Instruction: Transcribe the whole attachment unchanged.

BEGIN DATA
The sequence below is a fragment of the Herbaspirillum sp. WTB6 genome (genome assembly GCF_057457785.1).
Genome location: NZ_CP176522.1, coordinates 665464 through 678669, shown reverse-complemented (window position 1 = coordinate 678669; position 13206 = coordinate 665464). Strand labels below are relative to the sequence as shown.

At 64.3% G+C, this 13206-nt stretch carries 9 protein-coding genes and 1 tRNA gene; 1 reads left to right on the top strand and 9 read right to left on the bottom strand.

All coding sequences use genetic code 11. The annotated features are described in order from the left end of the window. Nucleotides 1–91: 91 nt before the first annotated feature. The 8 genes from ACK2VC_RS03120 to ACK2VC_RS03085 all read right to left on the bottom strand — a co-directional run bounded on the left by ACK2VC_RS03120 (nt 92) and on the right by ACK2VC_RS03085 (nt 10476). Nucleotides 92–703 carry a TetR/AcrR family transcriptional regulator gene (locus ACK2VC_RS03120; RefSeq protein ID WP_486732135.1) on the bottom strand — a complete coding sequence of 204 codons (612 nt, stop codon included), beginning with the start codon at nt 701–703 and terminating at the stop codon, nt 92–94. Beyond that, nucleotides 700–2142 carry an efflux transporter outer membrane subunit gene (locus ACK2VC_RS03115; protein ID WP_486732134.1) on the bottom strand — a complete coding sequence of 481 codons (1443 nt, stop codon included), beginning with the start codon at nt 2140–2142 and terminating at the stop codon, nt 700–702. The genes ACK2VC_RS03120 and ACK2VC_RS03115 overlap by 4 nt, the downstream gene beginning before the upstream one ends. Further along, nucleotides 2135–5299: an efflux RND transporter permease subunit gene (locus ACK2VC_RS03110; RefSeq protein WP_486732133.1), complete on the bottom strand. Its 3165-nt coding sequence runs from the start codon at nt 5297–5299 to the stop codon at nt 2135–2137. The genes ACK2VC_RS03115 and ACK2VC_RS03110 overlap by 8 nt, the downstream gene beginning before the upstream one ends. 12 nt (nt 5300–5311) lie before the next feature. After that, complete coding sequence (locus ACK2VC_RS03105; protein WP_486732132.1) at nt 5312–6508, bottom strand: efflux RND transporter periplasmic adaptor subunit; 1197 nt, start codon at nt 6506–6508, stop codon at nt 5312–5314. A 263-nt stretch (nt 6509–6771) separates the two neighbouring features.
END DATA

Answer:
The sequence below is a fragment of the Herbaspirillum sp. WTB6 genome (genome assembly GCF_057457785.1).
Genome location: NZ_CP176522.1, coordinates 665464 through 678669, shown reverse-complemented (window position 1 = coordinate 678669; position 13206 = coordinate 665464). Strand labels below are relative to the sequence as shown.

At 64.3% G+C, this 13206-nt stretch carries 9 protein-coding genes and 1 tRNA gene; 1 reads left to right on the top strand and 9 read right to left on the bottom strand.

All coding sequences use genetic code 11. The annotated features are described in order from the left end of the window. Nucleotides 1–91: 91 nt before the first annotated feature. The 8 genes from ACK2VC_RS03120 to ACK2VC_RS03085 all read right to left on the bottom strand — a co-directional run bounded on the left by ACK2VC_RS03120 (nt 92) and on the right by ACK2VC_RS03085 (nt 10476). Nucleotides 92–703 carry a TetR/AcrR family transcriptional regulator gene (locus ACK2VC_RS03120; RefSeq protein ID WP_486732135.1) on the bottom strand — a complete coding sequence of 204 codons (612 nt, stop codon included), beginning with the start codon at nt 701–703 and terminating at the stop codon, nt 92–94. Beyond that, nucleotides 700–2142 carry an efflux transporter outer membrane subunit gene (locus ACK2VC_RS03115; protein ID WP_486732134.1) on the bottom strand — a complete coding sequence of 481 codons (1443 nt, stop codon included), beginning with the start codon at nt 2140–2142 and terminating at the stop codon, nt 700–702. The genes ACK2VC_RS03120 and ACK2VC_RS03115 overlap by 4 nt, the downstream gene beginning before the upstream one ends. Further along, nucleotides 2135–5299: an efflux RND transporter permease subunit gene (locus ACK2VC_RS03110; RefSeq protein WP_486732133.1), complete on the bottom strand. Its 3165-nt coding sequence runs from the start codon at nt 5297–5299 to the stop codon at nt 2135–2137. The genes ACK2VC_RS03115 and ACK2VC_RS03110 overlap by 8 nt, the downstream gene beginning before the upstream one ends. 12 nt (nt 5300–5311) lie before the next feature. After that, complete coding sequence (locus ACK2VC_RS03105; protein WP_486732132.1) at nt 5312–6508, bottom strand: efflux RND transporter periplasmic adaptor subunit; 1197 nt, start codon at nt 6506–6508, stop codon at nt 5312–5314. A 263-nt stretch (nt 6509–6771) separates the two neighbouring features.